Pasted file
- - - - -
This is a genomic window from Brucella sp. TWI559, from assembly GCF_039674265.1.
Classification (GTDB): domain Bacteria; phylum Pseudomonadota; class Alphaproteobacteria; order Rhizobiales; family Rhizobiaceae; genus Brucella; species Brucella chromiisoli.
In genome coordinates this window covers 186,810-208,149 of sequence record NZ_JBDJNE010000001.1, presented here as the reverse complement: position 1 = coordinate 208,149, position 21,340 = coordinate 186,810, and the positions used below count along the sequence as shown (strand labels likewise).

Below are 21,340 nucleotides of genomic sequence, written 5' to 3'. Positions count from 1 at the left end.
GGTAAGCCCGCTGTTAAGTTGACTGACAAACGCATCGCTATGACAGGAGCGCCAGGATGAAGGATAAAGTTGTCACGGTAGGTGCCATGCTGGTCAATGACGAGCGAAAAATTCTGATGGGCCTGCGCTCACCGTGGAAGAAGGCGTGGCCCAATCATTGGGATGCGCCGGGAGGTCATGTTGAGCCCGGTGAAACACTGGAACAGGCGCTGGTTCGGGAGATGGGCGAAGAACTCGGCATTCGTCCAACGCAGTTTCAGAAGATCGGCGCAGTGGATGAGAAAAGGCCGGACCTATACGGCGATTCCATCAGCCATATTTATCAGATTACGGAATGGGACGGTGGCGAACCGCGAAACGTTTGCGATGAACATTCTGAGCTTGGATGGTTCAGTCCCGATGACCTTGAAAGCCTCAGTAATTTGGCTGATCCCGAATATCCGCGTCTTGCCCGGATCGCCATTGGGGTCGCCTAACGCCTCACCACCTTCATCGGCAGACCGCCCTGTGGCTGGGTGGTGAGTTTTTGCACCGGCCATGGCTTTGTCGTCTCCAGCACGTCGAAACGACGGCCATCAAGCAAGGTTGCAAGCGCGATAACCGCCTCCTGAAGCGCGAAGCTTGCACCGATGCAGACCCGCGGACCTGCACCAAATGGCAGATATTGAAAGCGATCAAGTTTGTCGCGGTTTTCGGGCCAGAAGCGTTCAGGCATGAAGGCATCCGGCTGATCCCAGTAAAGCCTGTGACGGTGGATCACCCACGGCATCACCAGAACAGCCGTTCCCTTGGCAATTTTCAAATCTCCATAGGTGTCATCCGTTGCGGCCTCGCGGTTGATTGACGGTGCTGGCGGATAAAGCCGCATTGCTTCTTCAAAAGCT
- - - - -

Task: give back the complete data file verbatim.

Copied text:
This is a genomic window from Brucella sp. TWI559, from assembly GCF_039674265.1.
Classification (GTDB): domain Bacteria; phylum Pseudomonadota; class Alphaproteobacteria; order Rhizobiales; family Rhizobiaceae; genus Brucella; species Brucella chromiisoli.
In genome coordinates this window covers 186,810-208,149 of sequence record NZ_JBDJNE010000001.1, presented here as the reverse complement: position 1 = coordinate 208,149, position 21,340 = coordinate 186,810, and the positions used below count along the sequence as shown (strand labels likewise).

Below are 21,340 nucleotides of genomic sequence, written 5' to 3'. Positions count from 1 at the left end.
GGTAAGCCCGCTGTTAAGTTGACTGACAAACGCATCGCTATGACAGGAGCGCCAGGATGAAGGATAAAGTTGTCACGGTAGGTGCCATGCTGGTCAATGACGAGCGAAAAATTCTGATGGGCCTGCGCTCACCGTGGAAGAAGGCGTGGCCCAATCATTGGGATGCGCCGGGAGGTCATGTTGAGCCCGGTGAAACACTGGAACAGGCGCTGGTTCGGGAGATGGGCGAAGAACTCGGCATTCGTCCAACGCAGTTTCAGAAGATCGGCGCAGTGGATGAGAAAAGGCCGGACCTATACGGCGATTCCATCAGCCATATTTATCAGATTACGGAATGGGACGGTGGCGAACCGCGAAACGTTTGCGATGAACATTCTGAGCTTGGATGGTTCAGTCCCGATGACCTTGAAAGCCTCAGTAATTTGGCTGATCCCGAATATCCGCGTCTTGCCCGGATCGCCATTGGGGTCGCCTAACGCCTCACCACCTTCATCGGCAGACCGCCCTGTGGCTGGGTGGTGAGTTTTTGCACCGGCCATGGCTTTGTCGTCTCCAGCACGTCGAAACGACGGCCATCAAGCAAGGTTGCAAGCGCGATAACCGCCTCCTGAAGCGCGAAGCTTGCACCGATGCAGACCCGCGGACCTGCACCAAATGGCAGATATTGAAAGCGATCAAGTTTGTCGCGGTTTTCGGGCCAGAAGCGTTCAGGCATGAAGGCATCCGGCTGATCCCAGTAAAGCCTGTGACGGTGGATCACCCACGGCATCACCAGAACAGCCGTTCCCTTGGCAATTTTCAAATCTCCATAGGTGTCATCCGTTGCGGCCTCGCGGTTGATTGACGGTGCTGGCGGATAAAGCCGCATTGCTTCTTCAAAAGCT